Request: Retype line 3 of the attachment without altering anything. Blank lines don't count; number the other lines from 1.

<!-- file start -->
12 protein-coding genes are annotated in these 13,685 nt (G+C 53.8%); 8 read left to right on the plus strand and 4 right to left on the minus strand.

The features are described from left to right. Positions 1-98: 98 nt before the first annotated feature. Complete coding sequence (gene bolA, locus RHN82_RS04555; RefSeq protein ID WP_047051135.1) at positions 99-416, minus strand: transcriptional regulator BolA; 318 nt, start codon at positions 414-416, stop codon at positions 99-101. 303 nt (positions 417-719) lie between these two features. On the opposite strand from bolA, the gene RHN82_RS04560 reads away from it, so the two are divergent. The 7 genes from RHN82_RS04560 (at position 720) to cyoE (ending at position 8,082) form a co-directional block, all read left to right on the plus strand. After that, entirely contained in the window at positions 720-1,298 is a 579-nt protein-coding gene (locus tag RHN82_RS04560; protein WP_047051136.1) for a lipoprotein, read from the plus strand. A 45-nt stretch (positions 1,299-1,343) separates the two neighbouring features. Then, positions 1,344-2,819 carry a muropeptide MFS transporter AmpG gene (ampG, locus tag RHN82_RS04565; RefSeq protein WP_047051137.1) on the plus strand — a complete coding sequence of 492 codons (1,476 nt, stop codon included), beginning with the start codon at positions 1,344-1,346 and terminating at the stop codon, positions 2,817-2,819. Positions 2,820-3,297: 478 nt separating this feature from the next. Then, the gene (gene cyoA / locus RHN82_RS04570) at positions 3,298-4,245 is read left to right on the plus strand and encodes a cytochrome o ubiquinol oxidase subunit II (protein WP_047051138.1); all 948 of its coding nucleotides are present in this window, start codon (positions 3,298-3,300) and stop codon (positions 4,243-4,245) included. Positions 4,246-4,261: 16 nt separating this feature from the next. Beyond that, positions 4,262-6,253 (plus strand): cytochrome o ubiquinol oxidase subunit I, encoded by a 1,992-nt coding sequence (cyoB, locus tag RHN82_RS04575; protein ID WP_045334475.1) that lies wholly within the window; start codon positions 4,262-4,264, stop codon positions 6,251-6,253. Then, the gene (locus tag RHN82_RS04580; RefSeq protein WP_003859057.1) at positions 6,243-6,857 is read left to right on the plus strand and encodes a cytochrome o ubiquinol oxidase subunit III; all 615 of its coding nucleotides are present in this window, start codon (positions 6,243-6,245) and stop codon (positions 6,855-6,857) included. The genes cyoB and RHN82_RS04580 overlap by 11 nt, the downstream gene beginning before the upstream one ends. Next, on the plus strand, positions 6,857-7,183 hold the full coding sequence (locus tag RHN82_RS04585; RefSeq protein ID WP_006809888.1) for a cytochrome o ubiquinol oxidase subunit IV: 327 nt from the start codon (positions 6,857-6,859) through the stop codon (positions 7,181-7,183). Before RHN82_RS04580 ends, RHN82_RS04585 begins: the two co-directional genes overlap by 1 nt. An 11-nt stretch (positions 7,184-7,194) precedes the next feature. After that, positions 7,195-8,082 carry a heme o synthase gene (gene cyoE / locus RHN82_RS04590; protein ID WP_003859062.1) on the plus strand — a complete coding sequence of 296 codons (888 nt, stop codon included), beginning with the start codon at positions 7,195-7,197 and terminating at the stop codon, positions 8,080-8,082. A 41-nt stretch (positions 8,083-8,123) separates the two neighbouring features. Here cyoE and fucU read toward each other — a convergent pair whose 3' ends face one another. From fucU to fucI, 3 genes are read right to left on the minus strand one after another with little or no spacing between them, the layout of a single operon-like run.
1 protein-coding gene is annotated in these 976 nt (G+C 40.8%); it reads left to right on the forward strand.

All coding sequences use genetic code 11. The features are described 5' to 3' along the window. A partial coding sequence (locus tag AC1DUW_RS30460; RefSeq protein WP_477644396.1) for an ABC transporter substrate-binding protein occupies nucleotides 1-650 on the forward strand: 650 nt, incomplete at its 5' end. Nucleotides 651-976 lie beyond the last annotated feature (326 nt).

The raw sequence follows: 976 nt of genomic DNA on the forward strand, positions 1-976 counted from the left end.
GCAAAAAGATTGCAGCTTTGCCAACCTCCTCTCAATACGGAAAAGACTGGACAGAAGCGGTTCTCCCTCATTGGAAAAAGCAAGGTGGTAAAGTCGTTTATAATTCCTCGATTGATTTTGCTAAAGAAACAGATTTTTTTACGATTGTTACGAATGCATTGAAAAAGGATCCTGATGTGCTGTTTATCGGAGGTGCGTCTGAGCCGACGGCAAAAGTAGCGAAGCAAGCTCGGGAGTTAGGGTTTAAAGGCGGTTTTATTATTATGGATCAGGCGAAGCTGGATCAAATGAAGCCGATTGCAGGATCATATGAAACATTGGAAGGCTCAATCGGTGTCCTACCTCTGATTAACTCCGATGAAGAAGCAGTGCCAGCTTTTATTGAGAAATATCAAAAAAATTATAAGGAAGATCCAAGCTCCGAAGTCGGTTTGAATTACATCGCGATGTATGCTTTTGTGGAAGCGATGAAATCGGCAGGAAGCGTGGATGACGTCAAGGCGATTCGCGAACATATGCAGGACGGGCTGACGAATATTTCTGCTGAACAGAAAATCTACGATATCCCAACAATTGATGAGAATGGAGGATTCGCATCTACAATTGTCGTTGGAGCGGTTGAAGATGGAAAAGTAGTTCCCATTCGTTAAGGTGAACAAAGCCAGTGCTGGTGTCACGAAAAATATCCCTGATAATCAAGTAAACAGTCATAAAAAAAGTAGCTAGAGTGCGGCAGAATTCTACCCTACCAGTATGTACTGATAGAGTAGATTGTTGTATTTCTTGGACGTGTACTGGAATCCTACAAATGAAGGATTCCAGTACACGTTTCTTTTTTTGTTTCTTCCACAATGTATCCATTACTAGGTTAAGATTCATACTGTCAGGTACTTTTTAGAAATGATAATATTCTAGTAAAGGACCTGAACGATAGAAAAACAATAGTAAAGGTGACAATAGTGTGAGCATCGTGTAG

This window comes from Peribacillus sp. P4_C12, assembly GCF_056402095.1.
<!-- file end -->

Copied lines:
1 protein-coding gene is annotated in these 976 nt (G+C 40.8%); it reads left to right on the forward strand.